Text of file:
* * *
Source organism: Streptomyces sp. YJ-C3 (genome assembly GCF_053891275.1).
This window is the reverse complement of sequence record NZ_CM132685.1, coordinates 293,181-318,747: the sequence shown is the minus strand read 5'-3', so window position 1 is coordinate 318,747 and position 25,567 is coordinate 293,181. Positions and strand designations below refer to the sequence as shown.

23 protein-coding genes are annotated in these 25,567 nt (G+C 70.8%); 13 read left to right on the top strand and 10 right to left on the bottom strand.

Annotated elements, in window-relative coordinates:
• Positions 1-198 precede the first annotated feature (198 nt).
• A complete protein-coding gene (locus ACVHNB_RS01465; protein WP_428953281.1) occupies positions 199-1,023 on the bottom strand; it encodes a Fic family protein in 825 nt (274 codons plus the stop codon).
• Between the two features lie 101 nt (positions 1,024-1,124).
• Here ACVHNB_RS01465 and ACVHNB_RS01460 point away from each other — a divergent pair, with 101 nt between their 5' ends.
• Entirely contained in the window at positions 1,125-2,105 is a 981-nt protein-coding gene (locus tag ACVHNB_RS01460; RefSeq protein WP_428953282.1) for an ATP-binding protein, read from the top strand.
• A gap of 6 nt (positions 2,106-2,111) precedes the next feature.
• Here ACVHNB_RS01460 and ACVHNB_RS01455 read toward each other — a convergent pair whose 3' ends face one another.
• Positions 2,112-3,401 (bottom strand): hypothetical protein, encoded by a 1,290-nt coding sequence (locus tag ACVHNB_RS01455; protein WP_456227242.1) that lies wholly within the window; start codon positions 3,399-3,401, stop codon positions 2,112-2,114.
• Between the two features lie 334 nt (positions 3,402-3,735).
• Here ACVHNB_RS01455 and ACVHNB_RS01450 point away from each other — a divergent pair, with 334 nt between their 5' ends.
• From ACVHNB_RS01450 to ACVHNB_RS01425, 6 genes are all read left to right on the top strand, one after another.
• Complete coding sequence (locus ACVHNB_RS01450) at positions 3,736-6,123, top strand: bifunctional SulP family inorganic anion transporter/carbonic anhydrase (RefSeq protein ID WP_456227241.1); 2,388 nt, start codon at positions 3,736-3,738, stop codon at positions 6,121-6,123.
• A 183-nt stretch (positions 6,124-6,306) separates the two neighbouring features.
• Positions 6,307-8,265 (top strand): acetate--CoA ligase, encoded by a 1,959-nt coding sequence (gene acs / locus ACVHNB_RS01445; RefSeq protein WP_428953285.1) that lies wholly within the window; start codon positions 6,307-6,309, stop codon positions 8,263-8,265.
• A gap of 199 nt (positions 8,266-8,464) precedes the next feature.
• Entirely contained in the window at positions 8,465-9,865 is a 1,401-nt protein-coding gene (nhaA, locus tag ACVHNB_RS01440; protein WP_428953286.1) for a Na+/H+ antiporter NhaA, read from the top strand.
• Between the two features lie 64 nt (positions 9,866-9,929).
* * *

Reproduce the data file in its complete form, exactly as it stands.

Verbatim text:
Source organism: Streptomyces sp. YJ-C3 (genome assembly GCF_053891275.1).
This window is the reverse complement of sequence record NZ_CM132685.1, coordinates 293,181-318,747: the sequence shown is the minus strand read 5'-3', so window position 1 is coordinate 318,747 and position 25,567 is coordinate 293,181. Positions and strand designations below refer to the sequence as shown.

23 protein-coding genes are annotated in these 25,567 nt (G+C 70.8%); 13 read left to right on the top strand and 10 right to left on the bottom strand.

Annotated elements, in window-relative coordinates:
• Positions 1-198 precede the first annotated feature (198 nt).
• A complete protein-coding gene (locus ACVHNB_RS01465; protein WP_428953281.1) occupies positions 199-1,023 on the bottom strand; it encodes a Fic family protein in 825 nt (274 codons plus the stop codon).
• Between the two features lie 101 nt (positions 1,024-1,124).
• Here ACVHNB_RS01465 and ACVHNB_RS01460 point away from each other — a divergent pair, with 101 nt between their 5' ends.
• Entirely contained in the window at positions 1,125-2,105 is a 981-nt protein-coding gene (locus tag ACVHNB_RS01460; RefSeq protein WP_428953282.1) for an ATP-binding protein, read from the top strand.
• A gap of 6 nt (positions 2,106-2,111) precedes the next feature.
• Here ACVHNB_RS01460 and ACVHNB_RS01455 read toward each other — a convergent pair whose 3' ends face one another.
• Positions 2,112-3,401 (bottom strand): hypothetical protein, encoded by a 1,290-nt coding sequence (locus tag ACVHNB_RS01455; protein WP_456227242.1) that lies wholly within the window; start codon positions 3,399-3,401, stop codon positions 2,112-2,114.
• Between the two features lie 334 nt (positions 3,402-3,735).
• Here ACVHNB_RS01455 and ACVHNB_RS01450 point away from each other — a divergent pair, with 334 nt between their 5' ends.
• From ACVHNB_RS01450 to ACVHNB_RS01425, 6 genes are all read left to right on the top strand, one after another.
• Complete coding sequence (locus ACVHNB_RS01450) at positions 3,736-6,123, top strand: bifunctional SulP family inorganic anion transporter/carbonic anhydrase (RefSeq protein ID WP_456227241.1); 2,388 nt, start codon at positions 3,736-3,738, stop codon at positions 6,121-6,123.
• A 183-nt stretch (positions 6,124-6,306) separates the two neighbouring features.
• Positions 6,307-8,265 (top strand): acetate--CoA ligase, encoded by a 1,959-nt coding sequence (gene acs / locus ACVHNB_RS01445; RefSeq protein WP_428953285.1) that lies wholly within the window; start codon positions 6,307-6,309, stop codon positions 8,263-8,265.
• A gap of 199 nt (positions 8,266-8,464) precedes the next feature.
• Entirely contained in the window at positions 8,465-9,865 is a 1,401-nt protein-coding gene (nhaA, locus tag ACVHNB_RS01440; protein WP_428953286.1) for a Na+/H+ antiporter NhaA, read from the top strand.
• Between the two features lie 64 nt (positions 9,866-9,929).